The problem is that virtually everyone in the movie is a victim, and the only person who isn’t, Lieutenant De Luca (Luis Gnecco), is a massive asshole. What’s even stranger is that he’s not the chief of the small-town police department where he works–who happened to be out of town– but he acts like he is.
And what’s even worse, everyone else does as well, so he moves around either intimidating or terrorizing everyone around him.
His son, Caleb (Ariel Levy), is a chip off the old block (which means that he and his friends can seemingly murder vagrants with impunity) so we’re pretty much left with characters that are barely players in their own story.
Vampirism, in this context The Stranger, has nothing to do with religion in that a person who’s infected will seek out others to drink blood from, spreading the infection. The infected don’t have virtually any attributes of a traditional vampire–other than a thirst for blood and aversion to sunlight–though the infected are able to take significantly more abuse that a regular person.
In other words, virtually none of the traditional perks of vampirism–and virtually all the weaknesses.
Thanks, but no thanks.
The Stranger has arrived on Netflix, though whatever you do, whatever you see, keep away.
Luke Hyams’ (no relation to Peter Hyams) The Beast of XMoor (X Moor) at first glance reminded me of Daniel Nettheim’s far superior The Hunter, which also revolves around the hunt for a cryptid (according to Wikipedia, an animal or plant who’s existence had been suggested but not discovered by the scientific community).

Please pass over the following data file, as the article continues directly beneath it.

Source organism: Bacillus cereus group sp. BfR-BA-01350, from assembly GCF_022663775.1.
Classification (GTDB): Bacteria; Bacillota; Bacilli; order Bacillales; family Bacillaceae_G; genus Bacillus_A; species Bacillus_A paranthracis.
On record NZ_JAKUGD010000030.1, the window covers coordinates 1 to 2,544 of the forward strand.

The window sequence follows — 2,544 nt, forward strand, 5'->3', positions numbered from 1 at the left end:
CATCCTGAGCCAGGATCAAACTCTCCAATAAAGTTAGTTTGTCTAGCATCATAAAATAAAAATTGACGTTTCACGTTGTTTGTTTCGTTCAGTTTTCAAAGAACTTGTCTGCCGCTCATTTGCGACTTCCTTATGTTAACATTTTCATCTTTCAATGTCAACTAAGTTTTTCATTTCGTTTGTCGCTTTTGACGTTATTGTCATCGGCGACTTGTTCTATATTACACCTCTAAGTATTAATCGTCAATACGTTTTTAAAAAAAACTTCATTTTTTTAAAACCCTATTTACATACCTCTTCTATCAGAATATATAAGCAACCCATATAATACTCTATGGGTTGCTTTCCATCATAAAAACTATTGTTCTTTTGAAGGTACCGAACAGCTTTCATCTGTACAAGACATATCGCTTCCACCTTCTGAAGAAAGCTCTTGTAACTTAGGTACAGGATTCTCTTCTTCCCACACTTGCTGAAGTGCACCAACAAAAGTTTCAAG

In the case of Nettheim’s movie the animal in question was a Tasmanian Wolf–which actually may still exist–while The Beast of XMoor‘s seek some sort of panther they suspect is hiding out on the moors.
The most immediate problem with the movie is that it doesn’t quite know what it wants to be. It begins as a search for an a cryptid, then makes a Wrong Turn, with two very rapey Scottish folk, then turns to a confusing serial killer story.
What’s worse–if that were possible–is that the killer is less a threat to the aspiring cryptozoologists than they are to each other.
The Beast of XMoor isn’t a terrible movie, it’s just very unfocused. If it were just about a cryptid–an interesting subject in and of itself–then it would have probably been a much better movie.
If the director had jettisoned the whole cryptid storyline, and instead made a movie about a serial killer, then it might have been a much better movie.
Or if the cryptid and serial killer storyline were abandoned, and instead the story revolved about a bunch of mad Scots, then it would have probably been much better movie.
But all three? It’s a bit too much.
Brave the moors of X Moor via Netflix, because otherwise there are too many ways to die.
Jason Zada’s The Forest revolves around Aokigahara, a 14-mile forest that sits in the shadow of Mount Fuji. It’s also known as the Suicide Forest because hundreds of people have killed themselves there over a twenty-five year period.
As if that weren’t horrifying enough, according to Japanese mythology the forest is demon-plagued.
Heck, the movie almost writes itself, which is why I was dismayed to read a review from FilmBook, which pretty much says that the movie shat the bed, replacing any sort of tension and horror with jump scares.
It amazes me–if the review is accurate–how filmmakers can take events, places and things that are actually horrific, and somehow make them less so. The review reminds me of Ouija, a not-very-good movie that somehow managed to make a terrifying object–just looking at ouija boards gives me the willies–boring (luckily the sequel is being directed by Mike Flanagan, who knows a thing or two about horror, having directed Oculus).
And that’s not that an easy thing to do.